ORILSK, Russia, Jan. 22 -- Stalin imprisoned people here, exploiting their labor to build an industry in icy isolation. His Soviet successors enticed them here with higher salaries and ideological cant to conquer the forbidding Arctic.
Now Russia wants people to leave Norilsk -- only to find that most would rather stay, despite poverty, corrosive pollution from ever-billowing smokestacks and insufferable weather that plunges temperatures below freezing for most of the year.
Burdened by the costs of sustaining 10 million people in a vast, frozen region that stretches from the Kola Peninsula in the west to Chukotka in the east, the Russian government has begun a series of programs to relocate tens of thousands of people from the far north to the relatively milder climate of what is known here as the continent.
If it happens, it will be one of the largest mass migrations of Russians since the Soviet Union began forcibly populating the region at the height of Stalin's terror in the 1930's. But the experience so far shows the difficulty of undoing by persuasion what was accomplished by decree.
Under a law that took effect last year, the government has offered housing and other subsidies, worth as much as $18,000, to families willing to leave. But of 20,000 Norilsk families potentially eligible, only 48 have agreed to go so far.
A separate pilot program in Norilsk and two other northern cities, Vorkuta and Susuman, financed with an $80 million loan from the World Bank, has fared little better, with only 360 people accepting a $2,400 housing voucher and an airline ticket. The program is intended to relocate as many as 23,000 from Norilsk alone by 2006.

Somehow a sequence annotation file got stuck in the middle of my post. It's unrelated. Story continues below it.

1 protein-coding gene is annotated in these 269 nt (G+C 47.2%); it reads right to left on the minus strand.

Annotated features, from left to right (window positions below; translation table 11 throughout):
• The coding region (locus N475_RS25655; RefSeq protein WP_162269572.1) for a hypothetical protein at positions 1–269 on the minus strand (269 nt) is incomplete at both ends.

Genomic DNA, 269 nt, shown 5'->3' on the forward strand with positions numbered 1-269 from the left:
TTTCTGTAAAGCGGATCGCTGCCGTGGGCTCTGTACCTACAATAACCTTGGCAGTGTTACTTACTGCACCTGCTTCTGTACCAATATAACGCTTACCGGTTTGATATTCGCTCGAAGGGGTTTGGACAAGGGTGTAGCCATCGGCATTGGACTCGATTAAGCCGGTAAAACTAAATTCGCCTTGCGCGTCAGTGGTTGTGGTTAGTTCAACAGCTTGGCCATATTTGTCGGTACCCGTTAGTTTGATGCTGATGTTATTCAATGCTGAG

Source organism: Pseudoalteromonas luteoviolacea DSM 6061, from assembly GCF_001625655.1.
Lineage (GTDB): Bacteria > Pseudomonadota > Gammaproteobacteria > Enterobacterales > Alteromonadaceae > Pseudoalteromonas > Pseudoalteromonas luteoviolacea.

Many residents say the subsidies are too low to afford new housing in all but the poorest Russian villages. The incentives also come with strings attached, requiring participants to turn over their apartments here to the city at no cost and to forgo supplements the federal government still gives to pensioners in the north.
For them, Norilsk has become a prison of another kind and another era.
"They took everything from me," said Olga I. Yaskina, who was sent to the Gulag in Norilsk in 1952 when she was just 16 for writing a letter to a friend in exile that said: "Don't cry. The sun will rise for us again."
She never left after she was released from the prison camp three years later. Now 67, she receives a pension and works as a concierge at an apartment building, supporting herself and an unemployed son on little more than $300 a month.
She stays not because she wants to but because she has no better alternative. "I have nothing left on the continent," she said.
Resistance like hers threatens to undercut Russia's efforts to reverse one of the perverted economic consequences of Soviet central planning: the settlement of cities and industries in some of the most remote and inhospitable places on earth.